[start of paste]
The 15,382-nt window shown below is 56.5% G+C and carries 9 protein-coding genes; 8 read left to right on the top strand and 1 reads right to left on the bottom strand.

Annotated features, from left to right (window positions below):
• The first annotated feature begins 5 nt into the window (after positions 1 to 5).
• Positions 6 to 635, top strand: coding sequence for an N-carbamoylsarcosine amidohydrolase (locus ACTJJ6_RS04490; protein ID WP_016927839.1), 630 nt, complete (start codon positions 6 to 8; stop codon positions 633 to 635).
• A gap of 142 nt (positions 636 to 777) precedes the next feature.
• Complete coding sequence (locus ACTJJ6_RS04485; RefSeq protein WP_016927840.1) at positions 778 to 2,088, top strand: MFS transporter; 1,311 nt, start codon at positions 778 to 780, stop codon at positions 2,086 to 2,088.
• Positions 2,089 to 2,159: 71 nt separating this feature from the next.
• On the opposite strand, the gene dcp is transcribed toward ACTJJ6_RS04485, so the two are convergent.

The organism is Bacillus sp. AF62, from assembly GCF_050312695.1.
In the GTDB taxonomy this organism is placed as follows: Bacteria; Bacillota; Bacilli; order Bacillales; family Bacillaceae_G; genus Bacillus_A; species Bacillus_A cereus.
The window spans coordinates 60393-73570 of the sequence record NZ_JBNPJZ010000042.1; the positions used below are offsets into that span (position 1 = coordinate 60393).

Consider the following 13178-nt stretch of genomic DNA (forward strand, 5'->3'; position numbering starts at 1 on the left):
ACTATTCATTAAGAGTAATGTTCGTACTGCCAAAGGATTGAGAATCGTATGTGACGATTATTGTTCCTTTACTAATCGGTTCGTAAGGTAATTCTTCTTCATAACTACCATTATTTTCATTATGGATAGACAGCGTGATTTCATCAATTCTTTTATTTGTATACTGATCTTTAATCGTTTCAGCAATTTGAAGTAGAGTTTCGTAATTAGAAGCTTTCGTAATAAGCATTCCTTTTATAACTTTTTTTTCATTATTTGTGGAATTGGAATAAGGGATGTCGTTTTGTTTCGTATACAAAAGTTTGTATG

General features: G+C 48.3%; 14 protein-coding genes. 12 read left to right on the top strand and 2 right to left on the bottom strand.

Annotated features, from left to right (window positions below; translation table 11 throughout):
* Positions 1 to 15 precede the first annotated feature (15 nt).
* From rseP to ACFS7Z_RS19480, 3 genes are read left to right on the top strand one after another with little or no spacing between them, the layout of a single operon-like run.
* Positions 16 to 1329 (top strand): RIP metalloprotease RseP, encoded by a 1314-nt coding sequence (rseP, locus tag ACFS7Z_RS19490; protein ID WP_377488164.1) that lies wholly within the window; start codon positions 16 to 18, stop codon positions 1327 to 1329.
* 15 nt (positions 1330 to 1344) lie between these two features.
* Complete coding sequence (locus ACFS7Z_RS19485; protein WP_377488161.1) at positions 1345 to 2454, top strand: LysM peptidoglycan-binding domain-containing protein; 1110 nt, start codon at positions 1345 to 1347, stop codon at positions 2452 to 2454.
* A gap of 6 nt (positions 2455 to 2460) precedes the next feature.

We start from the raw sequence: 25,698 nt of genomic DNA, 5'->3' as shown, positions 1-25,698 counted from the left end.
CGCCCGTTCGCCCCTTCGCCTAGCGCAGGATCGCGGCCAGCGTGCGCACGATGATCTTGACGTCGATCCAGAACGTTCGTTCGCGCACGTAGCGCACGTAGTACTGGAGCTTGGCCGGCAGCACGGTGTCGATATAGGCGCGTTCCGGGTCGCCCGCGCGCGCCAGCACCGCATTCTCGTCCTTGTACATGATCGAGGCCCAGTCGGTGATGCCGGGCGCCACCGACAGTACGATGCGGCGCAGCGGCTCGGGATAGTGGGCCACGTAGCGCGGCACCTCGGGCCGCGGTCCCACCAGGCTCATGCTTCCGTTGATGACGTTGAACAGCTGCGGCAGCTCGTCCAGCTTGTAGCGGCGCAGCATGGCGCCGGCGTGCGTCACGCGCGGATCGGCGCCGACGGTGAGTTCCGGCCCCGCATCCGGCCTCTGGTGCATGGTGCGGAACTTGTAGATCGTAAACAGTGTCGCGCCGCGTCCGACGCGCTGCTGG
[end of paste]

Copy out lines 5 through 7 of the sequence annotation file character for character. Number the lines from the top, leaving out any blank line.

• A gap of 142 nt (positions 636 to 777) precedes the next feature.
• Complete coding sequence (locus ACTJJ6_RS04485; RefSeq protein WP_016927840.1) at positions 778 to 2,088, top strand: MFS transporter; 1,311 nt, start codon at positions 778 to 780, stop codon at positions 2,086 to 2,088.
• Positions 2,089 to 2,159: 71 nt separating this feature from the next.